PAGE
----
Africa – Royal Dutch Shell Plc .com http://royaldutchshellplc.com News and information on Royal Dutch Shell Plc Tue, 23 Jan 2018 18:40:26 +0000 en-US hourly 1 https://wordpress.org/?v=4.9.2 https://i0.wp.com/royaldutchshellplc.com/wp-content/uploads/2017/04/cropped-Screen-Shot-2017-03-31-at-15.44.47.jpg?fit=32%2C32 Africa – Royal Dutch Shell Plc .com http://royaldutchshellplc.com 32 32 4172002 Nigeria sues JP Morgan for $875 million over Malabu oilfield deal http://royaldutchshellplc.com/2018/01/18/nigeria-sues-jp-morgan-for-875-million-over-malabu-oilfield-deal/ http://royaldutchshellplc.com/2018/01/18/nigeria-sues-jp-morgan-for-875-million-over-malabu-oilfield-deal/#respond Thu, 18 Jan 2018 19:24:59 +0000 http://royaldutchshellplc.com/?p=95298 Nigeria sues JP Morgan for $875 million over Malabu oilfield deal was first posted on January 18, 2018 at 8:24 pm.
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Late last year, a Milan judge ruled that Shell and Eni must stand trial in Italy… 

A spokeswoman for JP Morgan dismissed the accusation on Thursday, saying the firm “considers the allegations made in the claim to be unsubstantiated and without merit”.

The suit filed in British courts relates to a purchase of the offshore OPL 245 oilfield in Nigeria by oil majors Royal Dutch Shell and Eni in 2011.

At the core of the case is a $1.3 billion payment from Shell and Eni to secure the block that the lawsuit says was deposited into a Nigerian government escrow account managed by JP Morgan.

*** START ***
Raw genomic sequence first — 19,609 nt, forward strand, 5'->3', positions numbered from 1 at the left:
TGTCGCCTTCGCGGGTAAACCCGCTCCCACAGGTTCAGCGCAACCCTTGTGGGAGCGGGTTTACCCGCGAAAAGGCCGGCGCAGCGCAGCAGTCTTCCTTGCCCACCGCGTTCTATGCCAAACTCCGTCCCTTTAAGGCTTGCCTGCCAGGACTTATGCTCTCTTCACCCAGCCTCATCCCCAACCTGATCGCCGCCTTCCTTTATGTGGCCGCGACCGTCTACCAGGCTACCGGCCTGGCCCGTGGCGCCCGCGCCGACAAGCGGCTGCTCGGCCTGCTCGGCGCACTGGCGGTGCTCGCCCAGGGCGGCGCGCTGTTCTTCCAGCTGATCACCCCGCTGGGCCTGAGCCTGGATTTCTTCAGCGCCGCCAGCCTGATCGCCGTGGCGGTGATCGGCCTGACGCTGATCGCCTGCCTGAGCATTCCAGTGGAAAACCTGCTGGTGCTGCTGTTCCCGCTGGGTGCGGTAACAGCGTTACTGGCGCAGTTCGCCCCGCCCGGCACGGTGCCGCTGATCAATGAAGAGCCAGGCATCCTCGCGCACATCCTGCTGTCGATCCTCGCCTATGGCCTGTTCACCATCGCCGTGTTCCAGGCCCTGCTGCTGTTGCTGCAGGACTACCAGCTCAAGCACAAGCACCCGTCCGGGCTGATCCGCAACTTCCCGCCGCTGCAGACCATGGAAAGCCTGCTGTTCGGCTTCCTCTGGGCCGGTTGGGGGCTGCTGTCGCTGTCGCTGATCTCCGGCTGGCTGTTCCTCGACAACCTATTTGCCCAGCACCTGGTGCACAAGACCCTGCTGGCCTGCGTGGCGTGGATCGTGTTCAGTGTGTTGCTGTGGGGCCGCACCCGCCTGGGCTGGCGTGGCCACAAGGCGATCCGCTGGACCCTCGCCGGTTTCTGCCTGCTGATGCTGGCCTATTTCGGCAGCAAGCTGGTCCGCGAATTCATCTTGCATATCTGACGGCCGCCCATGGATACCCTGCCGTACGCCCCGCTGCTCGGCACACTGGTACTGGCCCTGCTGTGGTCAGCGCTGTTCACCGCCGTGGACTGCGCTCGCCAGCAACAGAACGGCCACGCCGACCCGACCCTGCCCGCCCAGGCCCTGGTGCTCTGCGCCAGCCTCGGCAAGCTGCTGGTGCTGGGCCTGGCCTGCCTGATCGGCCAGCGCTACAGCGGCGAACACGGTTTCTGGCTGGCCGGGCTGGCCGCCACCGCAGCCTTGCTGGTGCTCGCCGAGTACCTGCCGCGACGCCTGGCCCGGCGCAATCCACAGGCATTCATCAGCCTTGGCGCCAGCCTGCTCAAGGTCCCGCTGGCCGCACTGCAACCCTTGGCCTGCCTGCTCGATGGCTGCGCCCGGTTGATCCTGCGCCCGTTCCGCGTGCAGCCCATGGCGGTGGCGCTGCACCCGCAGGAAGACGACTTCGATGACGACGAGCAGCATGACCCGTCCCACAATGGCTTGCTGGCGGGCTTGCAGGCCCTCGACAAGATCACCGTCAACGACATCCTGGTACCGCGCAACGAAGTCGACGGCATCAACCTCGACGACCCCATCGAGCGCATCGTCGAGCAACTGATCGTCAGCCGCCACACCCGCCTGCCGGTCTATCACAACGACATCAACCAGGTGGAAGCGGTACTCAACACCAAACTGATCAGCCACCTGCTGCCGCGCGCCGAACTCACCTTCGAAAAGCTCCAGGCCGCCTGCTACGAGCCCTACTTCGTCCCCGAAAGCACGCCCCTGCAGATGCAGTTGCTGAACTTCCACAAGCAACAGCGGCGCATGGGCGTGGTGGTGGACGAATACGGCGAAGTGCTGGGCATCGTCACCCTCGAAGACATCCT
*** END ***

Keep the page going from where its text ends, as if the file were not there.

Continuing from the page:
The lawsuit said JP Morgan then received a request from finance ministry workers to transfer more than $800 million of the funds to accounts controlled by the previous operator of the block, Malabu Oil and Gas, itself controlled by former oil minister Dan Etete.

The lawsuit said that JP Morgan then transferred the funds to two accounts controlled by Etete, without sufficient due diligence to make sure the money did not leave accounts controlled by the Nigerian government.

Reuters was unable to reach either Etete or Malabu for comment.

MILAN CASE

The filing seen by Reuters was made in London in November on behalf of the Federal Republic of Nigeria, and says that JP Morgan acted with gross negligence by allowing the transfer of the money without further checks.

It said JP Morgan should have known that, under Nigerian law, the money should never have been transferred to an outside company.

“If the defendant acted with reasonable care and skill and/or conducted reasonable due diligence it would or should have known or at least suspected … that it was being asked to transfer funds to third parties who were seeking to misappropriate the funds from the claimant and/or that there was a significant risk that this was the case,” the filing said.

Late last year, a Milan judge ruled that Shell and Eni must stand trial in Italy, where Eni is headquartered, for a separate legal case in which Milan prosecutors allege bribes were paid to Etete and others as part of the same oilfield deal, including sums that went to Etete’s Malabu.[nL8N1OK25L]

Both Eni and Shell have repeatedly denied any wrongdoing in relation to that case. Malabu has never commented on the case and Reuters has not been able to contact it. [nL8N1HI1NA]

Shell last year said it knew some of its payment to the Nigerian government as part of the deal would go to Malabu “to settle its claim on the block”, but that it was a legal transaction. [nL8N1HJ4EN] [nL8N1OK25L]

There are also ongoing investigations regarding the deal in Nigeria and the Netherlands, where Shell is based. [nL8N1O53PS][nL5N1FG757]

The license for the offshore block was awarded to Malabu in 1998 under then-President Sani Abacha, but Shell finalised a deal for the block with the Nigerian government in 2011.